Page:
American Society for Clinical Investigation
Journal of Clinical Investigation
Adipocytes secrete the hormone leptin to signal the sufficiency of energy stores. Reductions in circulating leptin concentrations reflect a negative energy balance, which augments sympathetic nervous system (SNS) activation in response to metabolically demanding emergencies. This process ensures adequate glucose mobilization despite low energy stores. We report that leptin receptor–expressing neurons (LepRb neurons) in the periaqueductal gray (PAG), the largest population of LepRb neurons in the brain stem, mediate this process. Application of noxious stimuli, which often signal the need to mobilize glucose to support an appropriate response, activated PAG LepRb neurons, which project to and activate parabrachial nucleus (PBN) neurons that control SNS activation and glucose mobilization. Furthermore, activating PAG LepRb neurons increased SNS activity and blood glucose concentrations, while ablating LepRb in PAG neurons augmented glucose mobilization in response to noxious stimuli. Thus, decreased leptin action on PAG LepRb neurons augments the autonomic response to noxious stimuli, ensuring sufficient glucose mobilization during periods of acute demand in the face of diminished energy stores.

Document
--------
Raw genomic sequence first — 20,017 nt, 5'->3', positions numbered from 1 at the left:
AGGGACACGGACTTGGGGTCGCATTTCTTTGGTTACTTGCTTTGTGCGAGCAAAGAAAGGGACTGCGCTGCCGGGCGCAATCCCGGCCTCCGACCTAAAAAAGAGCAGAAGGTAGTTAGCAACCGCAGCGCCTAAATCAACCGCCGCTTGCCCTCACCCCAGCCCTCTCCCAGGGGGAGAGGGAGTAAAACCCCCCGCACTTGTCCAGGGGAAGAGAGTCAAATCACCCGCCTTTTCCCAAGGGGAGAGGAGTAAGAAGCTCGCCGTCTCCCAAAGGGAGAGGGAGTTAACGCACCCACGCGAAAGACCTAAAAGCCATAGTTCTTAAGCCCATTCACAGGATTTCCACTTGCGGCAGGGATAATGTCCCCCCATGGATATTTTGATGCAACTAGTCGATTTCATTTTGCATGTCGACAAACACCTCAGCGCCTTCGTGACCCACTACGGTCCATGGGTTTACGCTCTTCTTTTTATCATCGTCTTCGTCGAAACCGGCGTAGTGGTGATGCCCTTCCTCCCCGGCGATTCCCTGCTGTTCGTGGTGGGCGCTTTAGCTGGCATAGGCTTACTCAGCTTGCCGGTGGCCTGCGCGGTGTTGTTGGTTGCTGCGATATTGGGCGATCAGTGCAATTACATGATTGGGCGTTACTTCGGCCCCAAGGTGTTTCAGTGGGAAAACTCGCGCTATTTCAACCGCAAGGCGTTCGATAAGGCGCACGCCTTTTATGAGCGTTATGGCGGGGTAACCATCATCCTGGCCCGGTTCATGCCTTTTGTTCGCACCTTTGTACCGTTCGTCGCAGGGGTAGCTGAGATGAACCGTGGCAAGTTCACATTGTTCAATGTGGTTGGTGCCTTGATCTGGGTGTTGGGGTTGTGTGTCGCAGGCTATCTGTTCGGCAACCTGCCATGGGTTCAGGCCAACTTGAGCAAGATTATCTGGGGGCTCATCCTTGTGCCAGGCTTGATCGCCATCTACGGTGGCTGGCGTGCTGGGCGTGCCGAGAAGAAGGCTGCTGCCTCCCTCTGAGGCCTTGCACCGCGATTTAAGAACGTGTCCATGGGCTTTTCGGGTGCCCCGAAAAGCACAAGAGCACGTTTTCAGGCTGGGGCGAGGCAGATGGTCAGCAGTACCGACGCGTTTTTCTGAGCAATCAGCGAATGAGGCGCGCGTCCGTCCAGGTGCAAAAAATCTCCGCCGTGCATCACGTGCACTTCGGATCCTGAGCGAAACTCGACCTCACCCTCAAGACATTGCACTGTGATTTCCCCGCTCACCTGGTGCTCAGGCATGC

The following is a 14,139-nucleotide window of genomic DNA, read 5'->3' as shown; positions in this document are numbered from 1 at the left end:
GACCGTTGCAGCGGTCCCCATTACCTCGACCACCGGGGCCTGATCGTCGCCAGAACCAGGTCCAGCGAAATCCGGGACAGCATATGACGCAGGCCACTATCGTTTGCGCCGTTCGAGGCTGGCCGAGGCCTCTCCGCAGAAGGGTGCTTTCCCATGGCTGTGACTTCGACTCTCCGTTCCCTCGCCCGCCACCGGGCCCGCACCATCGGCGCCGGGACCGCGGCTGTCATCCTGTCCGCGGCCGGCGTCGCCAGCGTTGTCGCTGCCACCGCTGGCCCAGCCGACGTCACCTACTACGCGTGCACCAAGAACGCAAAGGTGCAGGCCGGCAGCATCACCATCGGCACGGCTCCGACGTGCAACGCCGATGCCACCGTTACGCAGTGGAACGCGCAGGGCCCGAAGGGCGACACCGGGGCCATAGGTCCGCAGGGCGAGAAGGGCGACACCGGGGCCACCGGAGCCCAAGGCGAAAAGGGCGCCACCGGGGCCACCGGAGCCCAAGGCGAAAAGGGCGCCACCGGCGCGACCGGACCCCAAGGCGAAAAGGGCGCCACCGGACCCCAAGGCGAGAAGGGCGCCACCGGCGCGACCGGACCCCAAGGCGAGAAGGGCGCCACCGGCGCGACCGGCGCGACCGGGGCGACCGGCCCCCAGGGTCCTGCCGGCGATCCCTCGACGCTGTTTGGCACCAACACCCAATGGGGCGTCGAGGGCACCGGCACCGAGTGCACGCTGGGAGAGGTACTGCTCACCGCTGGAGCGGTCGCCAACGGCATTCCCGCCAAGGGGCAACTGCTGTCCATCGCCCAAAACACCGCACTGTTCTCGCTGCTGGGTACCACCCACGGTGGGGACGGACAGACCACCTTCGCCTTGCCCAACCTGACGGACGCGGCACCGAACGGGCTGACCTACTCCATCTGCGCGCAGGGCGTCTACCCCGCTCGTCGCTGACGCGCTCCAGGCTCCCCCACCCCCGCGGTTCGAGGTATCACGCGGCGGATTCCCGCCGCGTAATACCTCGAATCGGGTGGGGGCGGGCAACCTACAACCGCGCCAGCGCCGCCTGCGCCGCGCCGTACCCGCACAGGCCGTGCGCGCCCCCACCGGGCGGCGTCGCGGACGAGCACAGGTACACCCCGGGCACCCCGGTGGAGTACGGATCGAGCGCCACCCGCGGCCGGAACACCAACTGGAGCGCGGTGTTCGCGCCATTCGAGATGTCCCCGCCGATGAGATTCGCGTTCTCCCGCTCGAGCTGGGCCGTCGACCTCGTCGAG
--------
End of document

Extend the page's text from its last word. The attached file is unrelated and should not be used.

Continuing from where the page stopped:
Flak, Jonathan N.; Arble, Deanna M.; Pan, Warren; Patterson, Christa; Lanigan, Thomas; Goforth, Paulette B.; Sackner, Jamie; Joosten, Maja; Morgan, Donald A.; Allison, Margaret B.; Hayes, John; Feldman, Eva; Seeley, Randy J.; Olson, David P.; Rahmouni, Kamal; and Myers, Martin G. Jr., "A Leptin-regulated Circuit Controls Glucose Mobilization During Noxious Stimuli" (2017). Biological Sciences Faculty Research and Publications. 552.